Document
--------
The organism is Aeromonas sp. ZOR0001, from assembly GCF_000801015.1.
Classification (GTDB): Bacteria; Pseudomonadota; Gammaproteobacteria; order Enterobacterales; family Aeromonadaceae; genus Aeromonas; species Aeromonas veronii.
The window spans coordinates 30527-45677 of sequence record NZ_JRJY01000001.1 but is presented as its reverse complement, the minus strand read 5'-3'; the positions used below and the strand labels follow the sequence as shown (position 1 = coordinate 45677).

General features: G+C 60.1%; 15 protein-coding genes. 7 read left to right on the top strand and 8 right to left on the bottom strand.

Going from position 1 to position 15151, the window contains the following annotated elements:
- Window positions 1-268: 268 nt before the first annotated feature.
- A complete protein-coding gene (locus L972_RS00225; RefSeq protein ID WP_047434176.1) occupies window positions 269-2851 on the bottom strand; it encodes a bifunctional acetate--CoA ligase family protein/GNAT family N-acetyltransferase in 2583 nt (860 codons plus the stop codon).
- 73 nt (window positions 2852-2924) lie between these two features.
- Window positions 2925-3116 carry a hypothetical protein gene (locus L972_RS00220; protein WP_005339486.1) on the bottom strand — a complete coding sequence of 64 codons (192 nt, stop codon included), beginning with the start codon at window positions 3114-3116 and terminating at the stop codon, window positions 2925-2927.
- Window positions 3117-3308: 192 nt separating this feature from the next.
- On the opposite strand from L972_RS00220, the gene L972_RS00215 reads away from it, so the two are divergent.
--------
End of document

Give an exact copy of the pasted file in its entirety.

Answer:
The organism is Aeromonas sp. ZOR0001, from assembly GCF_000801015.1.
Classification (GTDB): Bacteria; Pseudomonadota; Gammaproteobacteria; order Enterobacterales; family Aeromonadaceae; genus Aeromonas; species Aeromonas veronii.
The window spans coordinates 30527-45677 of sequence record NZ_JRJY01000001.1 but is presented as its reverse complement, the minus strand read 5'-3'; the positions used below and the strand labels follow the sequence as shown (position 1 = coordinate 45677).

General features: G+C 60.1%; 15 protein-coding genes. 7 read left to right on the top strand and 8 right to left on the bottom strand.

Going from position 1 to position 15151, the window contains the following annotated elements:
- Window positions 1-268: 268 nt before the first annotated feature.
- A complete protein-coding gene (locus L972_RS00225; RefSeq protein ID WP_047434176.1) occupies window positions 269-2851 on the bottom strand; it encodes a bifunctional acetate--CoA ligase family protein/GNAT family N-acetyltransferase in 2583 nt (860 codons plus the stop codon).
- 73 nt (window positions 2852-2924) lie between these two features.
- Window positions 2925-3116 carry a hypothetical protein gene (locus L972_RS00220; protein WP_005339486.1) on the bottom strand — a complete coding sequence of 64 codons (192 nt, stop codon included), beginning with the start codon at window positions 3114-3116 and terminating at the stop codon, window positions 2925-2927.
- Window positions 3117-3308: 192 nt separating this feature from the next.
- On the opposite strand from L972_RS00220, the gene L972_RS00215 reads away from it, so the two are divergent.